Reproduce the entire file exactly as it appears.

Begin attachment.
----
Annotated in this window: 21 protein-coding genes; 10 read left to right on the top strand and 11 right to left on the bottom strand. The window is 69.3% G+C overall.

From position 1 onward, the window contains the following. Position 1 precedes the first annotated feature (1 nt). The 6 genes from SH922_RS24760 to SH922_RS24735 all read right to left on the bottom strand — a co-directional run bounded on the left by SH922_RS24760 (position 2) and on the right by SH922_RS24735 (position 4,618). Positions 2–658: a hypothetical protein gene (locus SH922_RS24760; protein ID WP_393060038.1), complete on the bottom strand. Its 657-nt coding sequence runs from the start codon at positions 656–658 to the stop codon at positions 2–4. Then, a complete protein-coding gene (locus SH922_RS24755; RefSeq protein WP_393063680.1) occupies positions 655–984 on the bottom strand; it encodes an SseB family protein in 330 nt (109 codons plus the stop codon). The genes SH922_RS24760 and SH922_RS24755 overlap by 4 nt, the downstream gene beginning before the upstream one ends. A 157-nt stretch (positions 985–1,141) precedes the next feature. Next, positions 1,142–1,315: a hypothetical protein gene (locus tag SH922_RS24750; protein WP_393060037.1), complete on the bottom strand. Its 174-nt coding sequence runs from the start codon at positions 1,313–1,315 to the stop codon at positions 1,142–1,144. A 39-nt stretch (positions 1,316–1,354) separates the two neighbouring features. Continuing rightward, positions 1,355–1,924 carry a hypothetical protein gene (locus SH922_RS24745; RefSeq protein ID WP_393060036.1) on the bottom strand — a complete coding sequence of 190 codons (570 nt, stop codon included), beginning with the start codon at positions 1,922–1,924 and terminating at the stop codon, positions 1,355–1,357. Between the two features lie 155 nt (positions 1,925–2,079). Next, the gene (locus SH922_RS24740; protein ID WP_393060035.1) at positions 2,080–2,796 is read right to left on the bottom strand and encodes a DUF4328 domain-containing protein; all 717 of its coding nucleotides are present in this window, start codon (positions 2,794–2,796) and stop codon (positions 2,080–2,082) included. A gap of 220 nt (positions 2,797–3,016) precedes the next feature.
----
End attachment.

Annotated in this window: 21 protein-coding genes; 10 read left to right on the top strand and 11 right to left on the bottom strand. The window is 69.3% G+C overall.

From position 1 onward, the window contains the following. Position 1 precedes the first annotated feature (1 nt). The 6 genes from SH922_RS24760 to SH922_RS24735 all read right to left on the bottom strand — a co-directional run bounded on the left by SH922_RS24760 (position 2) and on the right by SH922_RS24735 (position 4,618). Positions 2–658: a hypothetical protein gene (locus SH922_RS24760; protein ID WP_393060038.1), complete on the bottom strand. Its 657-nt coding sequence runs from the start codon at positions 656–658 to the stop codon at positions 2–4. Then, a complete protein-coding gene (locus SH922_RS24755; RefSeq protein WP_393063680.1) occupies positions 655–984 on the bottom strand; it encodes an SseB family protein in 330 nt (109 codons plus the stop codon). The genes SH922_RS24760 and SH922_RS24755 overlap by 4 nt, the downstream gene beginning before the upstream one ends. A 157-nt stretch (positions 985–1,141) precedes the next feature. Next, positions 1,142–1,315: a hypothetical protein gene (locus tag SH922_RS24750; protein WP_393060037.1), complete on the bottom strand. Its 174-nt coding sequence runs from the start codon at positions 1,313–1,315 to the stop codon at positions 1,142–1,144. A 39-nt stretch (positions 1,316–1,354) separates the two neighbouring features. Continuing rightward, positions 1,355–1,924 carry a hypothetical protein gene (locus SH922_RS24745; RefSeq protein ID WP_393060036.1) on the bottom strand — a complete coding sequence of 190 codons (570 nt, stop codon included), beginning with the start codon at positions 1,922–1,924 and terminating at the stop codon, positions 1,355–1,357. Between the two features lie 155 nt (positions 1,925–2,079). Next, the gene (locus SH922_RS24740; protein ID WP_393060035.1) at positions 2,080–2,796 is read right to left on the bottom strand and encodes a DUF4328 domain-containing protein; all 717 of its coding nucleotides are present in this window, start codon (positions 2,794–2,796) and stop codon (positions 2,080–2,082) included. A gap of 220 nt (positions 2,797–3,016) precedes the next feature.